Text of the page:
In computer science, metalinguistic abstraction is the process of solving complex problems by creating a new language or vocabulary to better understand the problem space. It is a recurring theme in the seminal MIT textbook, the Structure and Interpretation of Computer Programs, which uses Scheme as a framework for constructing new languages.
For example, consider modelling an airport inside a computer. A procedural (e.g. C) programmer would create data structures to represent the elements of an airport and procedures or routines to operate on those data structures. An object-oriented (e.g. C++) programmer would create objects to represent the elements of the airport with methods which represent their behaviors. A functional (e.g. Scheme) programmer would create higher-order functions representing both the elements and behaviors of the airport. A metalinguistic programmer would abstract the problem by creating new, embedded domain specific languages for modelling an airport, with peculiar primitives and types for doing so naturalistically. The language could then encompass any or all of the above techniques as required by the problem at hand.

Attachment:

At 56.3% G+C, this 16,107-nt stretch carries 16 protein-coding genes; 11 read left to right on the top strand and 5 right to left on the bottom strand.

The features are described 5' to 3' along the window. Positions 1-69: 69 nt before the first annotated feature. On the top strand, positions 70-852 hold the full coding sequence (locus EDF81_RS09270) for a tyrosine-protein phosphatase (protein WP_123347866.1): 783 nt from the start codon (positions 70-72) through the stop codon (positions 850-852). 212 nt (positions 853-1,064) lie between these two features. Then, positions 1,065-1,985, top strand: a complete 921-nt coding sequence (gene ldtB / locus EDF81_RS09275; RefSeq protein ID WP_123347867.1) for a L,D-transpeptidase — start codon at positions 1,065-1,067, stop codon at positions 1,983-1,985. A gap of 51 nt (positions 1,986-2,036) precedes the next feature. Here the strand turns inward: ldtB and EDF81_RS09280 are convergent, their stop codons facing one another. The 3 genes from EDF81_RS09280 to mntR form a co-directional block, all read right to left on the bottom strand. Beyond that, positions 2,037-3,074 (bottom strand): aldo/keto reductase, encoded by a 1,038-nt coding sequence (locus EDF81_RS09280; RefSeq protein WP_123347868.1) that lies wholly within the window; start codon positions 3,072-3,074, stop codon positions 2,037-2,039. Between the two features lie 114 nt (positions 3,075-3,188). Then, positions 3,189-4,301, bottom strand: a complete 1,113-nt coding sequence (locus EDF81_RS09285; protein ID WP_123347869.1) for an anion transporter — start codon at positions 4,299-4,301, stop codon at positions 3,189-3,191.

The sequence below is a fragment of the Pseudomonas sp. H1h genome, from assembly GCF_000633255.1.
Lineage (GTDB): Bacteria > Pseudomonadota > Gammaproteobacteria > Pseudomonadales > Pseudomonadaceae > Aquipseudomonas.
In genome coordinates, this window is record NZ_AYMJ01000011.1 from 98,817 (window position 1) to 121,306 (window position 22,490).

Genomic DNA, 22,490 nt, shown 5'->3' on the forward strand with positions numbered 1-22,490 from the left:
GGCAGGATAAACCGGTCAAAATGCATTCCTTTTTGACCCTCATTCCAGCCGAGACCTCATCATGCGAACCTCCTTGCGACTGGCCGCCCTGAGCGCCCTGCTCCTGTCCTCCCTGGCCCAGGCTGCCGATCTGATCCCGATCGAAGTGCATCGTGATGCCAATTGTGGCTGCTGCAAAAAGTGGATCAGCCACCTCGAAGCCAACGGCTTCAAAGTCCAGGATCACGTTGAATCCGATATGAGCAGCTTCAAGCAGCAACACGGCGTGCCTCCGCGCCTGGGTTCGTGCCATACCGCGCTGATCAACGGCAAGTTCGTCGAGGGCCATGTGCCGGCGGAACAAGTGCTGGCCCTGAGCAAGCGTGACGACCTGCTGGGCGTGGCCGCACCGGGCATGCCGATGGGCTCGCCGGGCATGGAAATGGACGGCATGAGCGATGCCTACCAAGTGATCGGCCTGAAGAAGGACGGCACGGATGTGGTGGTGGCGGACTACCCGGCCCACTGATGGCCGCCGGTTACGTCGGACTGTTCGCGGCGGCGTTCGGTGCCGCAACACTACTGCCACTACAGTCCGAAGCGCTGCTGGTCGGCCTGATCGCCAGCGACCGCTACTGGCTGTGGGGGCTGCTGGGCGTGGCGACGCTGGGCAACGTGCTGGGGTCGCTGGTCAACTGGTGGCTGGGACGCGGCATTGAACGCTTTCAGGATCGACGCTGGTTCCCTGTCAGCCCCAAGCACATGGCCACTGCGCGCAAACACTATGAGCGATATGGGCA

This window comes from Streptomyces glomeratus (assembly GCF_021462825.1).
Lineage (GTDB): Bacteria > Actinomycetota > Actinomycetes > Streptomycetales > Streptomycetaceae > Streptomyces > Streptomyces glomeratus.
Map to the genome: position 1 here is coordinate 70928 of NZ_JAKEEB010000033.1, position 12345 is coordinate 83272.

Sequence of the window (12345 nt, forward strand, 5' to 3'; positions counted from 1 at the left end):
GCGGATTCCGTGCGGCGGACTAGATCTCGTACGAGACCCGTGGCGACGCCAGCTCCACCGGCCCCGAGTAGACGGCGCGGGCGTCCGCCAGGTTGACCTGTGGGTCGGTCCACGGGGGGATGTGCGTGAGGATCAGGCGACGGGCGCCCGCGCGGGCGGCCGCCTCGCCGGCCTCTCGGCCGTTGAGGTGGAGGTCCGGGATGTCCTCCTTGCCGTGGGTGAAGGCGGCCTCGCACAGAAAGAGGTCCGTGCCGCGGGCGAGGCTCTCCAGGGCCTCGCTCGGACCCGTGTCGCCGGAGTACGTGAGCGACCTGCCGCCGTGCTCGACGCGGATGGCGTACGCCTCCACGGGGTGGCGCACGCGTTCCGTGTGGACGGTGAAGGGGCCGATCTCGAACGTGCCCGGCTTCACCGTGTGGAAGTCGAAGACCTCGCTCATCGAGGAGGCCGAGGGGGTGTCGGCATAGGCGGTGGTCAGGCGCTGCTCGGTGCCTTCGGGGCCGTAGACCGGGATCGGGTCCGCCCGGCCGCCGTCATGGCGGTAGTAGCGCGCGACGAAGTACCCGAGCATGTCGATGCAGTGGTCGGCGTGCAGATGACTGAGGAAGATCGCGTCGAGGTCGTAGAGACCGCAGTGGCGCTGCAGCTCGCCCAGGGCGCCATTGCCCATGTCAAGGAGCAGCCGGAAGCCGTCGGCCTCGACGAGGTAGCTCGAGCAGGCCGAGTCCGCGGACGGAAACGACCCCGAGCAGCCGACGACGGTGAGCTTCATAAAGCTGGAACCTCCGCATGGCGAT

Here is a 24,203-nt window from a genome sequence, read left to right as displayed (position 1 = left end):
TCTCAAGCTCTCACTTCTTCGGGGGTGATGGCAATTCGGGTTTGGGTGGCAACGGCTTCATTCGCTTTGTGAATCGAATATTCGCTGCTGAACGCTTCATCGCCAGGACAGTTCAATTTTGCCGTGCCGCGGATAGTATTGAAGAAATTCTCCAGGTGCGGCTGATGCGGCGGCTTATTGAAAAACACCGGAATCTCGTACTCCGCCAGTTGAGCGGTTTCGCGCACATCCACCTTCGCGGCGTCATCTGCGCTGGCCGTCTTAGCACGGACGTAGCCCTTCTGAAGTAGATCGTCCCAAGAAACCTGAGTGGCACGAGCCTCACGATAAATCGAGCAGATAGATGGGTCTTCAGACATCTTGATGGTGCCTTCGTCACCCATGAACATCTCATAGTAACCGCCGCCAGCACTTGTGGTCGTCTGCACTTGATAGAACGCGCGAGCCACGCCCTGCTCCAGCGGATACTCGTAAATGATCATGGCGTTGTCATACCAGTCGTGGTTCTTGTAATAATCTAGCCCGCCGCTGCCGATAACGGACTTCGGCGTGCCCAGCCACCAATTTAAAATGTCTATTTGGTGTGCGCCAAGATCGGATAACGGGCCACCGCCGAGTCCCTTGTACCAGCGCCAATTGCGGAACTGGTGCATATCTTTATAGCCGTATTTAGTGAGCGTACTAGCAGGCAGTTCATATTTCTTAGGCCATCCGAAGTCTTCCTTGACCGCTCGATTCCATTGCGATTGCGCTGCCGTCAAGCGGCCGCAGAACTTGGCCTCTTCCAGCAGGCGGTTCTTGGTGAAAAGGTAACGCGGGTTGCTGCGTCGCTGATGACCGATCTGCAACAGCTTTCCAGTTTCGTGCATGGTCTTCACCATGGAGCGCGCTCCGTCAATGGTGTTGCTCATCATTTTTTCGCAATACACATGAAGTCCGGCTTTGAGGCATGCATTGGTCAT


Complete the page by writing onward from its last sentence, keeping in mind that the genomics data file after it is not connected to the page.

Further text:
Because the creation of functional metalinguistic abstractions in non-functional languages can be cumbersome while the reverse is usually trivial, and also because of the syntactic flexibility and referential safety of functional macros, metalinguistic programming is mostly idiomatic of functional programming languages.
- Domain-specific language
- Domain-specific multimodeling
- Language-oriented programming
- Structure and Interpretation of Computer Programs, Part 4 — Metalinguistic Abstraction